Located on the southwest coast of Ireland, the famous Ring of Kerry is one of Ireland’s most popular attractions (it’s called the “Ring of Kerry” since Iveragh Peninsula is part of County Kerry). Like the Dingle Peninsula, it provides the tourist with a great combination of historical sights and natural scenery. On our fourth day in Ireland, we took the 120 mile drive around the peninsula.
Our base for exploring this area was the little town of Kenmare, south of Killarney, and a good jump-off spot for touring the Ring (see map below). Many people stay in Killarney to visit this part of Ireland, but if you prefer a little quieter location, try Kenmare. We stayed in a great B&B, just outside the town. No problem finding good food here. We found an excellent Italian restaurant right on the main street. In the town of Kenmare, just off Market Street is “Druid’s Circle” a prehistoric stone ring of 15 stones associated with human sacrifice.
Ring of Kerry
Since we were visiting in late March, crowds were not a problem on the Ring road, but from what we understand, there are LOTS of tour buses in the summer, so be prepared for slow driving and a lot of people. Rick Steves recommends going clockwise on the Ring (against the tour bus flow) in order to avoid the crowds if visiting in the summer, and this is probably a good idea. We went this way even though the traffic was light during our visit.
Below are a few of the sites we saw on this road trip.
We visited Staigue Fort (on the south side of the peninsula), and the Cahersiveen forts (on the north side of the peninsula, near the town of Cahersiveen). These forts were built between 500 BC and 300 AD. Not much is known about the builders, but apparently they were defensive shelters in times of tribal warfare. They were built without mortar, and are large structures—walls are 12 feet thick at the base and up to 20 feet high. All of these forts are just a mile or two off the main route.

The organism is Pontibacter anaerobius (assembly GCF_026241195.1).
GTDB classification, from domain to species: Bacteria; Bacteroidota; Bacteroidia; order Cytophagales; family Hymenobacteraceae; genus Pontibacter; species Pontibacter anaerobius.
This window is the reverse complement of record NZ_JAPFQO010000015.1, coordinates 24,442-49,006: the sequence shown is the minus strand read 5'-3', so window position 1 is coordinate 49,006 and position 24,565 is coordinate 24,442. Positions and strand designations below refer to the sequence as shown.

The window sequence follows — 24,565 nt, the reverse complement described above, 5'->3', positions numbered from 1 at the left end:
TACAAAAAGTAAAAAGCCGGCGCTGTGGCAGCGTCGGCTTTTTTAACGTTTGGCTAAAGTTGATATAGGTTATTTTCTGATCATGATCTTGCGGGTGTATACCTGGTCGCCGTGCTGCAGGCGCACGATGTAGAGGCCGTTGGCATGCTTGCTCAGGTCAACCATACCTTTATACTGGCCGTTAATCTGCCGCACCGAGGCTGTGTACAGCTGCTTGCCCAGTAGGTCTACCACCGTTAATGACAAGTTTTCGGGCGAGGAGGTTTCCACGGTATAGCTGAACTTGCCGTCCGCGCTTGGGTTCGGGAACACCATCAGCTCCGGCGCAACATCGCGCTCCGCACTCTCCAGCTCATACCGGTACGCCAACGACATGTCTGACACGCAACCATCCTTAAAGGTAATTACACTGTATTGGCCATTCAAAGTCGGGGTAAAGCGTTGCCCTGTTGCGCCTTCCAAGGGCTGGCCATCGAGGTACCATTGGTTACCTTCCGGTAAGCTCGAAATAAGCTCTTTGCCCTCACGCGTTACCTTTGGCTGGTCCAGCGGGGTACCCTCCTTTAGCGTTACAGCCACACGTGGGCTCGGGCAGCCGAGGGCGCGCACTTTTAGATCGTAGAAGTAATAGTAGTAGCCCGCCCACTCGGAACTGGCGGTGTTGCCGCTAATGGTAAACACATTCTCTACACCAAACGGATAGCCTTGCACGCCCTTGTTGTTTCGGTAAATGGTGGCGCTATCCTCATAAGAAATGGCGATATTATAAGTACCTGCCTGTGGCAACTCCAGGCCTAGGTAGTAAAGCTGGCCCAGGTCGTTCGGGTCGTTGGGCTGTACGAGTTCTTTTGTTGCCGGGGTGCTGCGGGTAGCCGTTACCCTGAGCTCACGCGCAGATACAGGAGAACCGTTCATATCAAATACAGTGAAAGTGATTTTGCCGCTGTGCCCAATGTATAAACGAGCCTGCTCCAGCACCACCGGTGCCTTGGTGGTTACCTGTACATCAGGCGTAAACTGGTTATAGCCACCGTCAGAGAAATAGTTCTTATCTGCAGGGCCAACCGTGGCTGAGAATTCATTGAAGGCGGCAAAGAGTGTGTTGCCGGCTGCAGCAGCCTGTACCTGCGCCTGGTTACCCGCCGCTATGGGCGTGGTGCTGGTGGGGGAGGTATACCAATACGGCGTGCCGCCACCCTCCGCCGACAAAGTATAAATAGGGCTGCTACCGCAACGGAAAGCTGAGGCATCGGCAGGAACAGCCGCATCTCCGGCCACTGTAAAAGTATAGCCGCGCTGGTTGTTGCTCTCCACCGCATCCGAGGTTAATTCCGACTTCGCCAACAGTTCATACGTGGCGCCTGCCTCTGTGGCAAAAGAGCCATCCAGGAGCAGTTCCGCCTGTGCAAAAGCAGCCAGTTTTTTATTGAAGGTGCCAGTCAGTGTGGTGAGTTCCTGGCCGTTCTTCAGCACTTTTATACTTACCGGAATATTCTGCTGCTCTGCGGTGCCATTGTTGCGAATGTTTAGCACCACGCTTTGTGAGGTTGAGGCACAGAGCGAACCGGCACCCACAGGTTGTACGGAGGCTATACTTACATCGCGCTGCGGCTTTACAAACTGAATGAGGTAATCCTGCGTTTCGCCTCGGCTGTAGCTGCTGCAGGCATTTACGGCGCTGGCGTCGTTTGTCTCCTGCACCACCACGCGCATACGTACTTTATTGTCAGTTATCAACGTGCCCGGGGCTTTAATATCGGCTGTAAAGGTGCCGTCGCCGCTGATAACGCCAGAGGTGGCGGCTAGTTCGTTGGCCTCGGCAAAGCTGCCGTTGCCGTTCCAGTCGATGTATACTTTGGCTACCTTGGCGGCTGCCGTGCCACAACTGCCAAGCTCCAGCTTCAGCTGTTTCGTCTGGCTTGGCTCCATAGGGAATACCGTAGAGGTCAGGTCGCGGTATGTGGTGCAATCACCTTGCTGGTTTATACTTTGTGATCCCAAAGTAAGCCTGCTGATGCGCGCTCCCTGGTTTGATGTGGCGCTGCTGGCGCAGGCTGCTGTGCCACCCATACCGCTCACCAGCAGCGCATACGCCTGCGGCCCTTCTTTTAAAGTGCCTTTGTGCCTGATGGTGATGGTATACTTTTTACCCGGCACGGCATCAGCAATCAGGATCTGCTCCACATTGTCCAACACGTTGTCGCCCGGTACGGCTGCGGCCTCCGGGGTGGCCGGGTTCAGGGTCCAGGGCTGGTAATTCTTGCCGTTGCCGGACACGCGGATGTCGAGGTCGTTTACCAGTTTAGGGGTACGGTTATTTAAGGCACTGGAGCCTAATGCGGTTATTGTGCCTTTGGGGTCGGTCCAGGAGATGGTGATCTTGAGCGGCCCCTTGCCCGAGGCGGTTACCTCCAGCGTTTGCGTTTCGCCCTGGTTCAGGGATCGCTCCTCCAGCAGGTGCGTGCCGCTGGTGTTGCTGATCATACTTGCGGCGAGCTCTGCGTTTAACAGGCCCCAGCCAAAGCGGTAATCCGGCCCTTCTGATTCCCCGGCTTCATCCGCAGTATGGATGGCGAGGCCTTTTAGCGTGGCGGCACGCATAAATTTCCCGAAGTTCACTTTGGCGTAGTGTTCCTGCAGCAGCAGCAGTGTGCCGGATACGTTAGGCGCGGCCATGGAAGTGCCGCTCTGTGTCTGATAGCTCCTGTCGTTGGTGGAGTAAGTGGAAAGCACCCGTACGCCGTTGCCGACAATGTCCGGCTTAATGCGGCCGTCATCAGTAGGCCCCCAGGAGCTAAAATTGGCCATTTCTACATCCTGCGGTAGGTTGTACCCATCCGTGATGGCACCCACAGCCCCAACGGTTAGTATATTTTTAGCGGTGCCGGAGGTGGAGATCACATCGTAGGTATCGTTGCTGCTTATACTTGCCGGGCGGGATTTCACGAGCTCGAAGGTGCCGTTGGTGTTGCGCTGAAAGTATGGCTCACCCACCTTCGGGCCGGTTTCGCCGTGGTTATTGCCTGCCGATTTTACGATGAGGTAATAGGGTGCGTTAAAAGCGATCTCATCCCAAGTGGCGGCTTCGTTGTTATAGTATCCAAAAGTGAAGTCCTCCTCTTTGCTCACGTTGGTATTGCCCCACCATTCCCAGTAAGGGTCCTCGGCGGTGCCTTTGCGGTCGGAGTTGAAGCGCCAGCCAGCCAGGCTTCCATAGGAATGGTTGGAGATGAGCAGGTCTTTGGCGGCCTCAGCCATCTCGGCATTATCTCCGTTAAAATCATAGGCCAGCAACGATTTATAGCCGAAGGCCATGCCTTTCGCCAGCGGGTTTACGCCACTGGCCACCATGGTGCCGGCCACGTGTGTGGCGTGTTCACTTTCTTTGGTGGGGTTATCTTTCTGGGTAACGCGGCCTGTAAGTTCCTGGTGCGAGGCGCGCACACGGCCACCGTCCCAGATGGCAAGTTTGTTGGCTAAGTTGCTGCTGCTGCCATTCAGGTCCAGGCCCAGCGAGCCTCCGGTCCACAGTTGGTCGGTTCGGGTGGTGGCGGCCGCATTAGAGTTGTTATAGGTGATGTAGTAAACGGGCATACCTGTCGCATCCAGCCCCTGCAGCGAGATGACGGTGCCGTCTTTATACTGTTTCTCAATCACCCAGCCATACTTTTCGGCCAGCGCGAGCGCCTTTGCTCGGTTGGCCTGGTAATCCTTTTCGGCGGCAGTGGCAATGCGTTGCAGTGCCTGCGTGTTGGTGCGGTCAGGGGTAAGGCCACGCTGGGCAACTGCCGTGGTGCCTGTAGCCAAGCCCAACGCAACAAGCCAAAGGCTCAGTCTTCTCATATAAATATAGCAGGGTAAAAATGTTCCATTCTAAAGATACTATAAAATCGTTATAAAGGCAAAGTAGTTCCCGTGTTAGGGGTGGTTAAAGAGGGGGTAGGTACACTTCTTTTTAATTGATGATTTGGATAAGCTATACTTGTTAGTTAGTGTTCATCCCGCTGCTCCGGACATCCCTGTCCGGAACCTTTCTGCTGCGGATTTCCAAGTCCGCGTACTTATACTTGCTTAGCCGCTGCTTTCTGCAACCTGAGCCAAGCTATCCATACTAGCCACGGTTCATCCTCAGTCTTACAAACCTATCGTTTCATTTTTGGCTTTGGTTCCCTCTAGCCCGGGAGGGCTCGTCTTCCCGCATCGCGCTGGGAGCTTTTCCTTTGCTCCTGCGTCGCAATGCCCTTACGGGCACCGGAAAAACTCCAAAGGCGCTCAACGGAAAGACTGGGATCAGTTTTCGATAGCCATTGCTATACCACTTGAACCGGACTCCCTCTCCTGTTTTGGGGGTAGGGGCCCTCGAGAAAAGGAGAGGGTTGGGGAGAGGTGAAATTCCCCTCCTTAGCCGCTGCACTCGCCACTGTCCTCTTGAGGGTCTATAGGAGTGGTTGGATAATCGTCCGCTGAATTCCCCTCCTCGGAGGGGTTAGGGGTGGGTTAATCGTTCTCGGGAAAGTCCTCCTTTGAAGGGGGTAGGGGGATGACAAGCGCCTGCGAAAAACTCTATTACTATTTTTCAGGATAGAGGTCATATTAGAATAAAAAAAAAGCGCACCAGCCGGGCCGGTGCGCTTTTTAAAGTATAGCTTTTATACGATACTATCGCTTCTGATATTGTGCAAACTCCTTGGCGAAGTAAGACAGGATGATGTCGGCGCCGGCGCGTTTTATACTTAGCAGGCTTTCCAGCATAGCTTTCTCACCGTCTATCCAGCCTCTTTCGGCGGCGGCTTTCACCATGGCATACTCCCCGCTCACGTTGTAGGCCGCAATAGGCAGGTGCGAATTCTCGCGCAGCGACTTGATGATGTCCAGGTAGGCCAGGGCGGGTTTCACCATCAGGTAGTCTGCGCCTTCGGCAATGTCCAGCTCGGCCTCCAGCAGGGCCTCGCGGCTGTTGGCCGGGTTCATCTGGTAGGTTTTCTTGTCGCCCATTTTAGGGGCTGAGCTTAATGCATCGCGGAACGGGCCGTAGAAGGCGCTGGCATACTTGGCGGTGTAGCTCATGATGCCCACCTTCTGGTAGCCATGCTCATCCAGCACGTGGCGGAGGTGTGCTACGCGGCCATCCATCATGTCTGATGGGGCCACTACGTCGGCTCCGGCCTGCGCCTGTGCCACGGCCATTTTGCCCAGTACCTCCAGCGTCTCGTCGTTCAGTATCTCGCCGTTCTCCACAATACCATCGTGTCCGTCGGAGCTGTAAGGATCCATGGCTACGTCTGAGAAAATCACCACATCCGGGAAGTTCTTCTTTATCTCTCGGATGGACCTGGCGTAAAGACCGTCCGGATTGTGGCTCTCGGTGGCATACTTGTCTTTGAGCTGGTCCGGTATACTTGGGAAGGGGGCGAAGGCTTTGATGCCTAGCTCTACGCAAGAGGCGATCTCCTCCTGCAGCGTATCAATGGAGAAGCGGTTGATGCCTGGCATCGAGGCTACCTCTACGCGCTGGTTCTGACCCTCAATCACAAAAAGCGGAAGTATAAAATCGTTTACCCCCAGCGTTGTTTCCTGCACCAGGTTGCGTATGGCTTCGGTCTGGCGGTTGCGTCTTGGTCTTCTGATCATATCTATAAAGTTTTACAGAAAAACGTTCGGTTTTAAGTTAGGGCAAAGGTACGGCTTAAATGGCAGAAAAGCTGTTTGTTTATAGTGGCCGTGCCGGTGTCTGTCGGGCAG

At the western end of the Ring of Kerry is the jump-off spot to Skellig Michael, one of the three prominent “St. Michael” monasteries in Europe (the others being Mont St. Michel in Normandy, France, and St. Michael’s Mount in Penzance, England). St. Michael is the patron saint of high places, hence why these three sites are named after him. The downside of visiting Ireland in March is that no boats were operating out to Skellig Michael (about 10 miles off the coast). They do not begin service until after Easter, and even then, getting a boat is iffy, and dependent on the weather. Monks lived on Skellig Michael from 600 AD to the 12thcentury. If you are going to Skellig Michael, you will need to stay in Portmagee overnight, or awake VERY early and drive approximately 60 miles from Killarney or Kenmare out to Portmagee.
Close to Cahersiveen is this ruined, ivy covered castle, which is a fitting symbol of Ireland. We just happened to see a sign pointing to the castle and decided to check it out, one of the benefits of having our own car.
Near Killarney is Ross Castle. It has an imposing setting right on the shore, on an isthmus in Lough Leane, which separates this large lake into two parts. The castle was built in 1420. Inside the castle several rooms provide great examples of medieval construction methods for ceilings, showing the use of wood lath, plaster and the curvature of the wooden frame to provide strength.
Killarney is in such a unique perfect setting with mountain peaks (over 2000 feet high), lakes, Killarney National Park, and the Ring of Kerry. No wonder this is such a popular tourist destination.
References: Rick Steves’ Ireland, 2007, and DK Eyewitness Travel, Ireland, 2006.